The entertaining piratical musician was built by Sweetsha. The dreads look appropriately unwashed, and I like how well the essence of the character is conveyed in a relatively simple build.
Sweetsha is apparently engaging in a seed-part contest, with the brown claw piece as the mystery part. His floating windmill island is also worth highlighting. The clouds as structural elements to stabilize the base and hold the flying machine aloft are a nice touch, and the round Hobbt-door is too cute. Be sure to check out his flickr-stream for more cool models utilizing the brown claw.
We have posted a lot of album covers over the years but this particular one, by Isaac Mazer is one of the best. The fact that he was able to get the perspective so perfect is amazing. It is so good that I didn’t realize it was actually a mosaic…incredible!
Many thanks to Katie Walker for the heads up.
Joel Midgley (Greybrick) just posted a LEGO version of the cover art from U2’s 1983 album War.
This is a “studs up” rather than the usual “studs out” LEGO mosaic, which allows Joel to have finer control over diagonal angles in places like the lettering, as well as a samller “pixel” with the side of plates rather than their top.
I’m on a bit of a blogging hiatus lately thanks to a massive work overload, but when Moritz Nolting (nolnet) linked me to this LEGO tenori-on I absolutely had to break my break and share it. Some help to make your own can be found here.
Beat Bricks – A LEGO Step Sequencer from superquadratic on Vimeo.
Death Cab for Cutie are one of my favorite bands, and I’ve enjoyed seeing them live (including opening for the Seattle Mariners a couple year ago).
L D M has recently been posting DCFC album art recreated in LEGO. His rendition of Narrow Stairs is pixel-perfect.
Though it’s a less-sophisticated LEGO build, I also like his version of Transatlanticism — the album that secured DCFC as my favorite band at the time.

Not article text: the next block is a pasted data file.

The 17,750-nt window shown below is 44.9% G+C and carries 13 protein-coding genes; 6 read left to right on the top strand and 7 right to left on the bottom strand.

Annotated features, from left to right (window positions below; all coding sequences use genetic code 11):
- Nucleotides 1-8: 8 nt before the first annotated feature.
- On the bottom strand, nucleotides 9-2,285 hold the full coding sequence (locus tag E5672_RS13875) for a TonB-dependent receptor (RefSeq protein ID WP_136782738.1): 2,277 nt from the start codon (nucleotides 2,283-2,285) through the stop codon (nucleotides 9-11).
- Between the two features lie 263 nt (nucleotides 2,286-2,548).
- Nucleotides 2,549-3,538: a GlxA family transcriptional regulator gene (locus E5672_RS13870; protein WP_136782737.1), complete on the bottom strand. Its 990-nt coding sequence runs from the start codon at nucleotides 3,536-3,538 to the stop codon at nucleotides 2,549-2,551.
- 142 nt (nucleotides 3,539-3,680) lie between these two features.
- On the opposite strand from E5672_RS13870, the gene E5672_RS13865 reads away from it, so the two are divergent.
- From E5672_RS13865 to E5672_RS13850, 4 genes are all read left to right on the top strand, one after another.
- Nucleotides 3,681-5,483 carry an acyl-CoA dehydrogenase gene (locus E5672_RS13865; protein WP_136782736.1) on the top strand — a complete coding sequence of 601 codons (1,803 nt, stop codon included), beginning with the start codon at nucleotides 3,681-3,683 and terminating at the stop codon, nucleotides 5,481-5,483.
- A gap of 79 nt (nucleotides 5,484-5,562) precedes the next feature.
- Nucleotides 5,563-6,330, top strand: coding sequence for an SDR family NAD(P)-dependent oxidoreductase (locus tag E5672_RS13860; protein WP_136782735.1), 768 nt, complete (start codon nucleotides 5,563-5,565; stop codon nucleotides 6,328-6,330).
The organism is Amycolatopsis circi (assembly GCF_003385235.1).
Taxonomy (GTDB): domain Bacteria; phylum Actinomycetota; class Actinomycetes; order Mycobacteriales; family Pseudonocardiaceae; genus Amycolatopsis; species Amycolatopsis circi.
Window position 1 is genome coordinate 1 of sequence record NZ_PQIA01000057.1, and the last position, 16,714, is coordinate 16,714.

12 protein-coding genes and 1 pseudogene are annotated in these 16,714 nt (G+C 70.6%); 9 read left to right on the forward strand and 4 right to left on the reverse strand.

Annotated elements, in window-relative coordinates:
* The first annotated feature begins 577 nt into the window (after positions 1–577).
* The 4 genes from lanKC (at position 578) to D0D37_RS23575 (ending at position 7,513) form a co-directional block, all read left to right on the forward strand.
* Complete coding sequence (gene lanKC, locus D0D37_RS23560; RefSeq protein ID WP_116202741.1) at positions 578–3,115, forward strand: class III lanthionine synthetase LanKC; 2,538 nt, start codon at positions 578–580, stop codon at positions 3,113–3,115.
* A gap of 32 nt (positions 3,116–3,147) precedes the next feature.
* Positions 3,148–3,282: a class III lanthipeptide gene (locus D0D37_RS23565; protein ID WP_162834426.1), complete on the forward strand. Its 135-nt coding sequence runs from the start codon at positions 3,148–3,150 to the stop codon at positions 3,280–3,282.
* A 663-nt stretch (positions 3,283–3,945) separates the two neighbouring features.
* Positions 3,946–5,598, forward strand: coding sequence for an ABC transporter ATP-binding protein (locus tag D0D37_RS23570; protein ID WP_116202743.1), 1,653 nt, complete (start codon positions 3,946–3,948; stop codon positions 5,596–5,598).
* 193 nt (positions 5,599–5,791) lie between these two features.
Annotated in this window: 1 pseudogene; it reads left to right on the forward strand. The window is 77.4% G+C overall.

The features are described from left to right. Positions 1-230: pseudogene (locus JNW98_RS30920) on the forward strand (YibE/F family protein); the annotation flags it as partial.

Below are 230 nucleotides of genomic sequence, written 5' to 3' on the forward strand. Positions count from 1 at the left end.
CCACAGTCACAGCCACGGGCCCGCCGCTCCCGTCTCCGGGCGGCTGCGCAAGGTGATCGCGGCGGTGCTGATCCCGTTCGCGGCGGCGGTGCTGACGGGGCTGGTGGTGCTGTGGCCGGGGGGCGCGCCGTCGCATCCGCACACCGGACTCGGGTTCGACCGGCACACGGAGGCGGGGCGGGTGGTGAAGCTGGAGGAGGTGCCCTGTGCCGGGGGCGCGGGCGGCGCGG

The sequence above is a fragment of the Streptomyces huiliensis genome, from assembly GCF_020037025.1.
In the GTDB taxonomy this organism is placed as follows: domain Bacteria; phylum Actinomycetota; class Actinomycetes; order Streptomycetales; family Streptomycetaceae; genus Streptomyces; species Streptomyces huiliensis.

Though we missed it when he posted it back in September, Plans incorporates some interesting textures — can you spot the crab?
Though we’ve mainly featured the Discworld creations by Amacher Sylvain (captainsmog), he’s also quite the accomplished steampunk builder, as he demonstrates with this behemoth of a monowheel.
While we’re at it, don’t miss his awesome and atmospheric rock concert scene:
Chris Rozek recently recreated a striking Rickenbacker 4001 “Lefty” from the anime series FLCL. I have become rather a fan of full-size LEGO models and this one is quite impressive. It is fully wearable and unglued. Well played, Chris!
That old cliché doesn’t really work when minifigs are all shaped the same. Anyway, this operatic scene by Seth Christie includes a great backdrop, complete with curtains and a viking ship.
Although I prefer Bizet and Puccini, I certainly appreciate the Wagner reference, as well as inspiration taken from classical music in general.
Okay, so this cassette player by Angus MacLane may not actually play your favorite 80’s tunes, but it’s equally portable and no less nostalgic.
The pressed switch is a nice touch.
On the whole I’m used to seeing one thing pop up in Ross Crawford’s (RoscoHead
) photostream: cranes. So spotting a LEGO ukulele there this morning was somewhat of a surprise. Discovering it worked was less of a surprise after the initial shock.
To quote Ross:
Realising I’ve never owned a uke, I decided I’d try to make one. But instead of using wood, like any normal person, I decided to use LEGO bricks. Of course, there were some challenges: 1) Shape, 2) Strength, 3) Tuning, 4) Intonation
So, after all that, I ended up with what I like to call an alto ukulele – it is tuned to C-F-A-D (normal ukes are generally tuned to G-C-E-A). I also thought it needed a stand so I can display it on the mantle piece, you can see it poking out the bottom. And I think it really sounds OK, but you can judge for yourself: Puff the Magic Dragon
And for those who missed the link in the quote, here is Ross playing a well known song on his LEGO ukulele.
Incidentally, this is how you make a tuning peg out of LEGO. Clever, no?